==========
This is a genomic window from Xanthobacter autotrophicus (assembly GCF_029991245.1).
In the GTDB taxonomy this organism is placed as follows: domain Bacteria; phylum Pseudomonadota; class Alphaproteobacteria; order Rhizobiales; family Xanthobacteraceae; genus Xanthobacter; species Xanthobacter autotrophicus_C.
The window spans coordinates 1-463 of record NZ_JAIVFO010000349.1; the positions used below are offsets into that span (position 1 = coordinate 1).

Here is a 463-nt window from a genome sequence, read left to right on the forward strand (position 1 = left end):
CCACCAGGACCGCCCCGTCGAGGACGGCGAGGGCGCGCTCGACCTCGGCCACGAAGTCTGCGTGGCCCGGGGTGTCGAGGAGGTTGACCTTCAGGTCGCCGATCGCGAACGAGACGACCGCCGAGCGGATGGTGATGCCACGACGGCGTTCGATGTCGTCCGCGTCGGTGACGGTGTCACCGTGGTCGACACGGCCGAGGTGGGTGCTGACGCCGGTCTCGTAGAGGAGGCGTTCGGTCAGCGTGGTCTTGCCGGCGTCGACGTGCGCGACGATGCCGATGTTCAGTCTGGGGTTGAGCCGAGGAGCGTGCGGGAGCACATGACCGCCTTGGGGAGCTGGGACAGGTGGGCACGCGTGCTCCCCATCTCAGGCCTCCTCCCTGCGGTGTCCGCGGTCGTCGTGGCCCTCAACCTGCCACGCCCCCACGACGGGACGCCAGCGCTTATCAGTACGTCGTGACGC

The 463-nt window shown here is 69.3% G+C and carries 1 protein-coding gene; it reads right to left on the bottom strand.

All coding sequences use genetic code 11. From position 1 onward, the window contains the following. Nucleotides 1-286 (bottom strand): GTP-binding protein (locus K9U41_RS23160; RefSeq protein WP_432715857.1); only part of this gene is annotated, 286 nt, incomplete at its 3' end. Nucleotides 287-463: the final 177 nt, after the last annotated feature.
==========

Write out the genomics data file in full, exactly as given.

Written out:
This is a genomic window from Xanthobacter autotrophicus (assembly GCF_029991245.1).
In the GTDB taxonomy this organism is placed as follows: domain Bacteria; phylum Pseudomonadota; class Alphaproteobacteria; order Rhizobiales; family Xanthobacteraceae; genus Xanthobacter; species Xanthobacter autotrophicus_C.
The window spans coordinates 1-463 of record NZ_JAIVFO010000349.1; the positions used below are offsets into that span (position 1 = coordinate 1).

Here is a 463-nt window from a genome sequence, read left to right on the forward strand (position 1 = left end):
CCACCAGGACCGCCCCGTCGAGGACGGCGAGGGCGCGCTCGACCTCGGCCACGAAGTCTGCGTGGCCCGGGGTGTCGAGGAGGTTGACCTTCAGGTCGCCGATCGCGAACGAGACGACCGCCGAGCGGATGGTGATGCCACGACGGCGTTCGATGTCGTCCGCGTCGGTGACGGTGTCACCGTGGTCGACACGGCCGAGGTGGGTGCTGACGCCGGTCTCGTAGAGGAGGCGTTCGGTCAGCGTGGTCTTGCCGGCGTCGACGTGCGCGACGATGCCGATGTTCAGTCTGGGGTTGAGCCGAGGAGCGTGCGGGAGCACATGACCGCCTTGGGGAGCTGGGACAGGTGGGCACGCGTGCTCCCCATCTCAGGCCTCCTCCCTGCGGTGTCCGCGGTCGTCGTGGCCCTCAACCTGCCACGCCCCCACGACGGGACGCCAGCGCTTATCAGTACGTCGTGACGC

The 463-nt window shown here is 69.3% G+C and carries 1 protein-coding gene; it reads right to left on the bottom strand.

All coding sequences use genetic code 11. From position 1 onward, the window contains the following. Nucleotides 1-286 (bottom strand): GTP-binding protein (locus K9U41_RS23160; RefSeq protein WP_432715857.1); only part of this gene is annotated, 286 nt, incomplete at its 3' end. Nucleotides 287-463: the final 177 nt, after the last annotated feature.